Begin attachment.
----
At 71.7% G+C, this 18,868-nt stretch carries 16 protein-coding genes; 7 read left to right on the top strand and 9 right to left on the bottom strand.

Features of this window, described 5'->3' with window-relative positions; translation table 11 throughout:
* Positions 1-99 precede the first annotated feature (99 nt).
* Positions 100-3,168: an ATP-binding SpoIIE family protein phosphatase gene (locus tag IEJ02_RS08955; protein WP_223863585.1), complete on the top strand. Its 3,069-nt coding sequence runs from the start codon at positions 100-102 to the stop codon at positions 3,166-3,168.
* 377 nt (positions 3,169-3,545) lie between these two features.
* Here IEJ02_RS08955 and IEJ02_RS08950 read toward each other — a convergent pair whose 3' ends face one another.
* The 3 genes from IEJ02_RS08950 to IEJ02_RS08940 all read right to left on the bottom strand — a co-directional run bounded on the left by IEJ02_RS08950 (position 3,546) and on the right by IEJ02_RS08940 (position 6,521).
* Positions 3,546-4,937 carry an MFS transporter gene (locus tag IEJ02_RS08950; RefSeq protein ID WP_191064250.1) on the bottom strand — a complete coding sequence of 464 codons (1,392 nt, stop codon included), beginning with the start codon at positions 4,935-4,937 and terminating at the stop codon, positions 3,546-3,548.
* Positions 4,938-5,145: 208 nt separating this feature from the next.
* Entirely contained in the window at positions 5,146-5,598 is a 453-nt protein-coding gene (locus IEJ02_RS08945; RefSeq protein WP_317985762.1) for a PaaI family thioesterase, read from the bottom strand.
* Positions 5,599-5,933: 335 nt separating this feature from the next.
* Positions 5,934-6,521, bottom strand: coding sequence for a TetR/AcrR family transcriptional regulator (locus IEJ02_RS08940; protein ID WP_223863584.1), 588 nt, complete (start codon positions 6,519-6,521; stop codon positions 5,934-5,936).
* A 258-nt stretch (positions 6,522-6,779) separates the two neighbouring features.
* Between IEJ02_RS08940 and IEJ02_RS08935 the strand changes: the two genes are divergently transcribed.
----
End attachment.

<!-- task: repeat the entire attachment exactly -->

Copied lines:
At 71.7% G+C, this 18,868-nt stretch carries 16 protein-coding genes; 7 read left to right on the top strand and 9 right to left on the bottom strand.

Features of this window, described 5'->3' with window-relative positions; translation table 11 throughout:
* Positions 1-99 precede the first annotated feature (99 nt).
* Positions 100-3,168: an ATP-binding SpoIIE family protein phosphatase gene (locus tag IEJ02_RS08955; protein WP_223863585.1), complete on the top strand. Its 3,069-nt coding sequence runs from the start codon at positions 100-102 to the stop codon at positions 3,166-3,168.
* 377 nt (positions 3,169-3,545) lie between these two features.
* Here IEJ02_RS08955 and IEJ02_RS08950 read toward each other — a convergent pair whose 3' ends face one another.
* The 3 genes from IEJ02_RS08950 to IEJ02_RS08940 all read right to left on the bottom strand — a co-directional run bounded on the left by IEJ02_RS08950 (position 3,546) and on the right by IEJ02_RS08940 (position 6,521).
* Positions 3,546-4,937 carry an MFS transporter gene (locus tag IEJ02_RS08950; RefSeq protein ID WP_191064250.1) on the bottom strand — a complete coding sequence of 464 codons (1,392 nt, stop codon included), beginning with the start codon at positions 4,935-4,937 and terminating at the stop codon, positions 3,546-3,548.
* Positions 4,938-5,145: 208 nt separating this feature from the next.
* Entirely contained in the window at positions 5,146-5,598 is a 453-nt protein-coding gene (locus IEJ02_RS08945; RefSeq protein WP_317985762.1) for a PaaI family thioesterase, read from the bottom strand.
* Positions 5,599-5,933: 335 nt separating this feature from the next.
* Positions 5,934-6,521, bottom strand: coding sequence for a TetR/AcrR family transcriptional regulator (locus IEJ02_RS08940; protein ID WP_223863584.1), 588 nt, complete (start codon positions 6,519-6,521; stop codon positions 5,934-5,936).
* A 258-nt stretch (positions 6,522-6,779) separates the two neighbouring features.
* Between IEJ02_RS08940 and IEJ02_RS08935 the strand changes: the two genes are divergently transcribed.